Bull, Emma 1954–

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Bull, Emma 1954–


Born December 13, 1954, in Torrance, CA; daughter of Volney R. and Dorothy Bull; married Will Shetterly (a writer and editor), October 17, 1981. Education: Beloit College, B.A. (English), 1976.


Home and office—Tucson, AZ. Agent—Christopher Schelling, Ralph Vicinanza Agency, 303 W. 18th St., New York, NY 10011.


Writer. Performer with Cats Laughing (psychedelic jazz/folk band), and Flash Girls (Celto-Goth acoustic duo); SteelDragon Press. co-owner. Worked variously as an editor of corporate publications, a rubber-stamp maker, a car parker at a summer resort, a security guard, a folksinger, and a car salesman. Presenter at conferences and workshops, including Clarion West and Pima Writers Workshop.

Awards, Honors

Three hundred Best Books for Young Adults listee, New York Public Library, and Best First Novel designation, Locus magazine poll, both 1987, and Mythopoeic Fantasy Award, 1988, all for War for the Oaks; Philip K. Dick Award nomination, 1991, and Nebula Award nominations for best novel, World Fantasy Award nomination, and Hugo Award nomination, all 1992, all for Bone Dance; Nebula Award nomination for best novella, 1993, for "Silver or Gold"; Locus Award finalist, 2008, for Territory.



War for the Oaks, Ace/Berkley (New York, NY), 1987, reprinted, Orb (New York, NY), 2001.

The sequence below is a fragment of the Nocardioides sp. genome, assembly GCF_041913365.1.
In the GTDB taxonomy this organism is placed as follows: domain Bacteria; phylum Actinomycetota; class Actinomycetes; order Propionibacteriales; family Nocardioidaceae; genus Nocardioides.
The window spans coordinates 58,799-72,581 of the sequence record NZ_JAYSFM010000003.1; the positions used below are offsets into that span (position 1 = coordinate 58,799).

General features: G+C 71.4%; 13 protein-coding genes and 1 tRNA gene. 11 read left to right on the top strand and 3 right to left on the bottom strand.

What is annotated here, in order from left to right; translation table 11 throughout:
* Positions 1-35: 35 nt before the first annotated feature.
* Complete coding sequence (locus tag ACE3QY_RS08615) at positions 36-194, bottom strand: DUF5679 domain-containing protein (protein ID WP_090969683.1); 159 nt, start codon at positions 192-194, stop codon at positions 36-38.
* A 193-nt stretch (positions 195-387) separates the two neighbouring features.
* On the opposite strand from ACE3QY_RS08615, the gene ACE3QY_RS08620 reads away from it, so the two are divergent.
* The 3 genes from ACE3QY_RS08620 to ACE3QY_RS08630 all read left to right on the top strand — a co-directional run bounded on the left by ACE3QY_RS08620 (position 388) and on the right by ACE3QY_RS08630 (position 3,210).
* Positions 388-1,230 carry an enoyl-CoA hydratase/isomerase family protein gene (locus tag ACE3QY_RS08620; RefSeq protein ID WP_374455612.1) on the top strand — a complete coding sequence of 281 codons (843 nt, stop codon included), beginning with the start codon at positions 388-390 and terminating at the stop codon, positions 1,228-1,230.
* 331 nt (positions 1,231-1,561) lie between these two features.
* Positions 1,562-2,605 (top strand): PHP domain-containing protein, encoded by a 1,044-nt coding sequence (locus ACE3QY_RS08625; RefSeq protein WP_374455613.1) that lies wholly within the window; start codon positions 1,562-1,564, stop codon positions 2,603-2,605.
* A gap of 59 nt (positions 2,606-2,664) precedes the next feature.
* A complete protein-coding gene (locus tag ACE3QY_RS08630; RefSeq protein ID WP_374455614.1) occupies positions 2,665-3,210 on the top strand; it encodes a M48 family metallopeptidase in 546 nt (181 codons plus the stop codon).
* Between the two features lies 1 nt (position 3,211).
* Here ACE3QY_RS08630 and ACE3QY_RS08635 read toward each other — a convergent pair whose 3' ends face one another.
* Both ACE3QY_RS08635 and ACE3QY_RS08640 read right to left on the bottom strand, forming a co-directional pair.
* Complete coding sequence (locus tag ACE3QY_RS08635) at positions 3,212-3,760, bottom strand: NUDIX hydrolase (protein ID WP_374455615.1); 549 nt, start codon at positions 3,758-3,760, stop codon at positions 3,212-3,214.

Falcon, Ace (New York, NY), 1989.

Bone Dance, Ace (New York, NY), 1991.

(With husband, Will Shetterly) Double Feature (stories), NESFA Press, 1994.

The Princess and the Lord of Night (picture book), illustrated by Susan Gaber, Harcourt Brace (New York, NY), 1994.

Finder: A Novel of the Borderlands, Tor (New York, NY), 1994.

(With Steven Brust) Freedom and Necessity, Tor (New York, NY), 1997.

War for the Oaks, Orb (New York, NY), 2001.

Territory, Tor (New York, NY), 2007.

(With Elizabeth Bear) Refining Fire, www.shadowunit.org, 2008.

Cocreator and contributor to Shadow Unit Web fiction project, www.shadowunit.org, 2007—.


(Editor with Will Shetterly, and contributor) Liavek, Ace Books (New York, NY), 1985.

(Editor with Will Shetterly, and contributor) Liavek: The Players of Luck, Ace Books (New York, NY), 1986.

(Editor with Will Shetterly) Liavek: Wizard's Row, Ace Books (New York, NY), 1987.

(Editor with Will Shetterly) Liavek: Spells of Binding, Ace Books (New York, NY), 1988.

(Editor with Will Shetterly) Liavek: Festival Week, Ace Books (New York, NY), 1990.

Contributor of poetry and stories to anthologies, including Sword and Sorceress, DAW (New York, NY), 1984; Bordertown, New American Library (New York, NY), 1986; Hidden Turnings: A Collection of Stories through Time and Space, Greenwillow (New York, NY), 1990; Life on the Border, Tor (New York, NY), 1991; After the King: Stories in Honor of J.R.R. Tolkien, 1992; The Armless Maiden, and Other Tales for Childhood's Survivors, Tor, 1995; The Green Man, Viking; The Fairie Reel, Viking; Firebirds; and Firebirds Rising, 2006. Author, with Shetterly, of screenplays, including Masters of Earth, Dogland, William Tell, and Nightspeeder.


Since the publication of her first book, War for the Oaks, Emma Bull has won attention from critics for her engaging, imaginative fantasies featuring tough, nontraditional characters. In the words of Booklist critic Carl Hays, Bull has "forged a stellar reputation for sharply original storytelling." While most of Bull's fantasy works, short stories, and novels are written for adult and young-adult audiences, she has also created an original fairy tale, The Princess and the Lord of Night, to appeal to younger readers.